the Algerian Akli Tadjer about Algerian immigration in France, L'Enfant
cinema (1996), about the emergence of the "seventh art"' and Scala
Milan A.C. (2001), dealing with the challenges facing youths from the
same neighborhood, complete her fictional films.
What predominated in her work were documentaries, especially short ones,
shown on French television. In the 1970s, she directed La commune,
Louise Michel et nous and Saint-Denis sur avenir, both from 1971; the
latter was shown in the 1972 Cannes Festival. She made various short
films about the architectural aspects of Paris over the years, such as
La Basilique de Saint-Denis, 1976, and Paris, le cimetière du
Père-Lachaise, 1977, and above all biographies of artists, such as the
Catalan painter Juan Miró, the Haitian poet René Depestre, and the
intellectual and political activist of Négritude León-Gontran Damas,
from French Guyana. In her filmography, the life and work of Aimé
Césaire were the principal theme in four films: Et les chiens se
taisaient, 1974; Aimé Césaire – un homme, une terre, 1977; Aimé
Césaire – le masque des mots, 1987; and Eia pour Césaire, 2009. She
also made ten films about carnivals in Cape Verde, Guinea-Bissau, the
Caribbean islands, and Reunion, a French overseas departement.
In the 1970s, she denied being linked to feminism, and bypassed various
questions which touched on the theme. The fact of being a women was not
assumed by her as something specific in her work, even though a critical
view of her work can perceive her care and zeal in the portrayal of
women, as shown by the comments on the project Fuzis para Banta and,
above all, in what can be seen in Sambizanga, through the protagonist
Maria and the solidarity of peasants with the character. Over the years
the director emphasized in interviews the social and political role of
women, above all the audiovisual sphere.
Her work as a director has inspired other female and male filmmakers
around the world. Anne Laure Folly, a cinema director from Togo who
mirrored herself on Sarah to make cinema, made Sarah Maldoror ou la
nostalgie de l'utopie (1998) about her. Another tribute came from
Mathieu Kleyebe Abonnenc, who directed the short film Preface à des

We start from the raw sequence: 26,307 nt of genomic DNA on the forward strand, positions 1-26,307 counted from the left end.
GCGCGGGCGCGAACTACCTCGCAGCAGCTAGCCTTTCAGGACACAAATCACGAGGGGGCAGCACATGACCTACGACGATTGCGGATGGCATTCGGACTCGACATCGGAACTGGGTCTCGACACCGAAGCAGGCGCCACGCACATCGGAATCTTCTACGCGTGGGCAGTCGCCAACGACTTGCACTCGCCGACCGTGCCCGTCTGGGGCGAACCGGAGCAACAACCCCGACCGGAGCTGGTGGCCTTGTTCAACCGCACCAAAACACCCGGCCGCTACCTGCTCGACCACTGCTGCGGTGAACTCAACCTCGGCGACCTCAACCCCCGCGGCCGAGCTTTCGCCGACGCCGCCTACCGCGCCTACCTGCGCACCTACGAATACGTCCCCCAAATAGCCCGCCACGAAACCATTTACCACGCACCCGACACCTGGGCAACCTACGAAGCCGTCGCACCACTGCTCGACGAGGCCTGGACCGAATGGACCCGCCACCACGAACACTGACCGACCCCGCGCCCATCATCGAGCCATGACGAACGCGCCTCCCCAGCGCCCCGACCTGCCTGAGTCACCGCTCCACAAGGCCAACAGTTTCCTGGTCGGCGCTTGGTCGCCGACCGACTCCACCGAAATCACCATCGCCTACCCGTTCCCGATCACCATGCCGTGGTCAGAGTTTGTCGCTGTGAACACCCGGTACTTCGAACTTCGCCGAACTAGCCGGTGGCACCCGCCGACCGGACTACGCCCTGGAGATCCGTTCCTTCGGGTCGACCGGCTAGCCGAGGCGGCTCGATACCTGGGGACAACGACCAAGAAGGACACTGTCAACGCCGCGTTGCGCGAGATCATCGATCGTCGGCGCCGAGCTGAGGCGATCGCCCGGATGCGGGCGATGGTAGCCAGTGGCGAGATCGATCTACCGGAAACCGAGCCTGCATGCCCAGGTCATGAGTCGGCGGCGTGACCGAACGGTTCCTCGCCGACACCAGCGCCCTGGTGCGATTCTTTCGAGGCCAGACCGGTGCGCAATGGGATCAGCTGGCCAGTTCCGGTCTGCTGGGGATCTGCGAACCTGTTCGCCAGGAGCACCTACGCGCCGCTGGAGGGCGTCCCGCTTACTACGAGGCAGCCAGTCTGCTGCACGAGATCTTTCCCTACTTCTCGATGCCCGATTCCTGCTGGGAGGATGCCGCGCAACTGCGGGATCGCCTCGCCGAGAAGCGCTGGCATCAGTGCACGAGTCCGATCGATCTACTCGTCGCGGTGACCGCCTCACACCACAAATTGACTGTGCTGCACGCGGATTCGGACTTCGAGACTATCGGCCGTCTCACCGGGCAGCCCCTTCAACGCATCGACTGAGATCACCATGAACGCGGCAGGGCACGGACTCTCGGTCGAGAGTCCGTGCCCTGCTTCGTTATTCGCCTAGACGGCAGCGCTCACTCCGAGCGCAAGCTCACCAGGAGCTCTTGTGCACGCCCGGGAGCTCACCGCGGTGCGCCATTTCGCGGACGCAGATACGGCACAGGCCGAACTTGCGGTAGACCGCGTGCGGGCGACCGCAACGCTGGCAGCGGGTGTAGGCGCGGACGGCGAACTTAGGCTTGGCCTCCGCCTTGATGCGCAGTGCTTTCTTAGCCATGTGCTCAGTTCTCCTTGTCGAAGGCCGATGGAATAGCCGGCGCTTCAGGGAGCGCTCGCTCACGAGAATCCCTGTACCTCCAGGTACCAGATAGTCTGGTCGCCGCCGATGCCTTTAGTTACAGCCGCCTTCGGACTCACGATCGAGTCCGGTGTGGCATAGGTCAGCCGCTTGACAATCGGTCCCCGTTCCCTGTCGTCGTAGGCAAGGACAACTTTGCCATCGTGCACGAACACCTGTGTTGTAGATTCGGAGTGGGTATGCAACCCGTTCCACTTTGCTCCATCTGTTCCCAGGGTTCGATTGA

fusils pour Banta (2011), in which he makes various reflections on the
film making process and its physical disappearance through work material
which resisted time, such as annotations, photographs, and Sarah's
memories of the episode. Currently Sarah Maldoror's daughters, Henda
Ducados and Annouchka de Andrade, are working on the restoration,
preservation, and divulgation of her vast and dispersed filmography.
Filmography directed by Sarah Maldoror
Monangambéee, Algeria, 1968, fiction, 15 min.
Des fusils pour Banta, Portuguese Guinea/Algeria, 1970, fiction, 105
La Comunne, Louise Michel et nous, France, 1971, documentary, 13 min.
Saint-Denis sur avenir, France, 1971, documentary, 45 min.
Sambizanga, Congo-Brazzaville, 1972, fiction, 102 min.
Velada, Panama, 1974, fiction, 60 min.
Et les chiens se taisaient, France, 1974, documentary/fiction, 13 min.
La Basilique de Saint-Denis, France, 1976, documentary, 05 min.
Paris, le cimetière du Père-Lachaise, France, 1977, documentary, 05
Aimé Césaire – un homme, une terre, Martinica, 1977, documentary, 52
Un masque à Paris : Louis Aragon, France, 1978, documentary, 20 min.
Miró – peintre, France, 1979, documentary, 05 min.
Fogo, île de feu, Capo Verde, 1979, documentary, 23 min.
À Bissau, le carnaval, Guinea-Bissau, 1980, documentary, 17 min.
Un dessert pour Constante, France, 1980, fiction, 52 min.
L'Hôpital de Leningrad, France, 1982, fiction, 52 min.
Un Sénégalais en Normandie, France, 1983, documentary, 10 min.
La littérature tunisienne de la Bibliothèque Nationale, France, 1983,
report, 05 min.
Claudel à Reims, France, 1984, documentary, 05 min.
René Depestre – poète, France, 1984, documentary, 05 min.
Toto Bissainthe – chanteuse, France, 1984, documentary, 05 min.
Robert Lapoujade – peintre, France, 1984, documentary, 05 min.
Alberto Carlisky – sculpteur, France, 1984, documentary, 05 min.
Le racisme au quotidien, France, 1984, documentary, 05 min.
Robert Doisneau – photographe, France, 1984, documentary, 05 min.
Portrait de Madame Diop, France, 1986, documentary, 10 min.
Le passager du Tassili, France, Algeria, 1987, fiction, 90 min.
Aimé Césaire – le masque des mots, United States of America,
Martinique, 1987, documentary, 52 min.
Emanuel Ungaro – couturier, France, 1987, documentary, 05 min.
Vlady – peintre, Mexico, 1989, documentary, 23 min.
Léon Gontran Damas, French Guyana , 1994, documentary, 23 min.
L'enfant cinéma, France, 1996, fiction, 23 min.
La tribu du bois de l'É, Reunião, 1998, documentary, 18 min.
Scala Milan A.C., France, Italy, 2001, fiction, 26 min.
La route de l'esclavage, Haiti, Martinique, 2003, documentary, 27 min.
Les Oiseaux mains, France, 2005, animation, 30 seg.
Eia pour Césaire, France, 2009, documentary, 60 min.
The filmmmaker passed away on April 13, 2020, leaving us a extensive political, humanistic and cultural work.